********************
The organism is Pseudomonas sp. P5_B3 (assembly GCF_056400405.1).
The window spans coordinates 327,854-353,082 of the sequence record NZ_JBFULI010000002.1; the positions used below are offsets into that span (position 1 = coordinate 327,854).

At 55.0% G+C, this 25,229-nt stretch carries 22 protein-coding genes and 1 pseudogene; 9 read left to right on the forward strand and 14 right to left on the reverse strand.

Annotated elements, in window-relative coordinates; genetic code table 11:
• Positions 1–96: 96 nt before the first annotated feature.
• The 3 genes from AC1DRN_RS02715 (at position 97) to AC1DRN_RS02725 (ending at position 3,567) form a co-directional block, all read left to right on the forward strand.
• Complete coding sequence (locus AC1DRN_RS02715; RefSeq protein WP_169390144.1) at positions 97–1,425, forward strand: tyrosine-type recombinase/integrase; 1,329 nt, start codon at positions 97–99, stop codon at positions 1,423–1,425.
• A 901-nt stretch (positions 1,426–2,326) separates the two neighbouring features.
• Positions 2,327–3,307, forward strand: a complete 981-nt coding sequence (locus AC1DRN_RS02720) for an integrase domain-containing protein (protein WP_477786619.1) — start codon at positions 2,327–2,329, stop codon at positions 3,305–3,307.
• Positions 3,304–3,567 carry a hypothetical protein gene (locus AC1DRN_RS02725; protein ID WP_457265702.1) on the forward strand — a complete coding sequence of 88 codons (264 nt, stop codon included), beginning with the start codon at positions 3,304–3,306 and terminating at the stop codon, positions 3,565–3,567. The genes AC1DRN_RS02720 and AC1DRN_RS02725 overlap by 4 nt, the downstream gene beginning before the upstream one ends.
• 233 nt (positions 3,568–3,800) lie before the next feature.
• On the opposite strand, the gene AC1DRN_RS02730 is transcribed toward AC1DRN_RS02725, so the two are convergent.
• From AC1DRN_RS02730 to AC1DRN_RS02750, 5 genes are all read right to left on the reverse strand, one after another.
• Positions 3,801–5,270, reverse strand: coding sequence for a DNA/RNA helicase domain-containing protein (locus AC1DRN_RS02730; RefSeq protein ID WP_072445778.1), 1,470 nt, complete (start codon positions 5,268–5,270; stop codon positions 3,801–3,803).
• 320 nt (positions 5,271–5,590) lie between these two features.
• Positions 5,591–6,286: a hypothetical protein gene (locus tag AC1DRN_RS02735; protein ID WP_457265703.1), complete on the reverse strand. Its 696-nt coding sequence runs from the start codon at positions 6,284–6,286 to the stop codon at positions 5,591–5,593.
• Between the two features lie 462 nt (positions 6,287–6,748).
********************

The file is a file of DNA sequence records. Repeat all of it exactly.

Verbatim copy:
The organism is Pseudomonas sp. P5_B3 (assembly GCF_056400405.1).
The window spans coordinates 327,854-353,082 of the sequence record NZ_JBFULI010000002.1; the positions used below are offsets into that span (position 1 = coordinate 327,854).

At 55.0% G+C, this 25,229-nt stretch carries 22 protein-coding genes and 1 pseudogene; 9 read left to right on the forward strand and 14 right to left on the reverse strand.

Annotated elements, in window-relative coordinates; genetic code table 11:
• Positions 1–96: 96 nt before the first annotated feature.
• The 3 genes from AC1DRN_RS02715 (at position 97) to AC1DRN_RS02725 (ending at position 3,567) form a co-directional block, all read left to right on the forward strand.
• Complete coding sequence (locus AC1DRN_RS02715; RefSeq protein WP_169390144.1) at positions 97–1,425, forward strand: tyrosine-type recombinase/integrase; 1,329 nt, start codon at positions 97–99, stop codon at positions 1,423–1,425.
• A 901-nt stretch (positions 1,426–2,326) separates the two neighbouring features.
• Positions 2,327–3,307, forward strand: a complete 981-nt coding sequence (locus AC1DRN_RS02720) for an integrase domain-containing protein (protein WP_477786619.1) — start codon at positions 2,327–2,329, stop codon at positions 3,305–3,307.
• Positions 3,304–3,567 carry a hypothetical protein gene (locus AC1DRN_RS02725; protein ID WP_457265702.1) on the forward strand — a complete coding sequence of 88 codons (264 nt, stop codon included), beginning with the start codon at positions 3,304–3,306 and terminating at the stop codon, positions 3,565–3,567. The genes AC1DRN_RS02720 and AC1DRN_RS02725 overlap by 4 nt, the downstream gene beginning before the upstream one ends.
• 233 nt (positions 3,568–3,800) lie before the next feature.
• On the opposite strand, the gene AC1DRN_RS02730 is transcribed toward AC1DRN_RS02725, so the two are convergent.
• From AC1DRN_RS02730 to AC1DRN_RS02750, 5 genes are all read right to left on the reverse strand, one after another.
• Positions 3,801–5,270, reverse strand: coding sequence for a DNA/RNA helicase domain-containing protein (locus AC1DRN_RS02730; RefSeq protein ID WP_072445778.1), 1,470 nt, complete (start codon positions 5,268–5,270; stop codon positions 3,801–3,803).
• 320 nt (positions 5,271–5,590) lie between these two features.
• Positions 5,591–6,286: a hypothetical protein gene (locus tag AC1DRN_RS02735; protein ID WP_457265703.1), complete on the reverse strand. Its 696-nt coding sequence runs from the start codon at positions 6,284–6,286 to the stop codon at positions 5,591–5,593.
• Between the two features lie 462 nt (positions 6,287–6,748).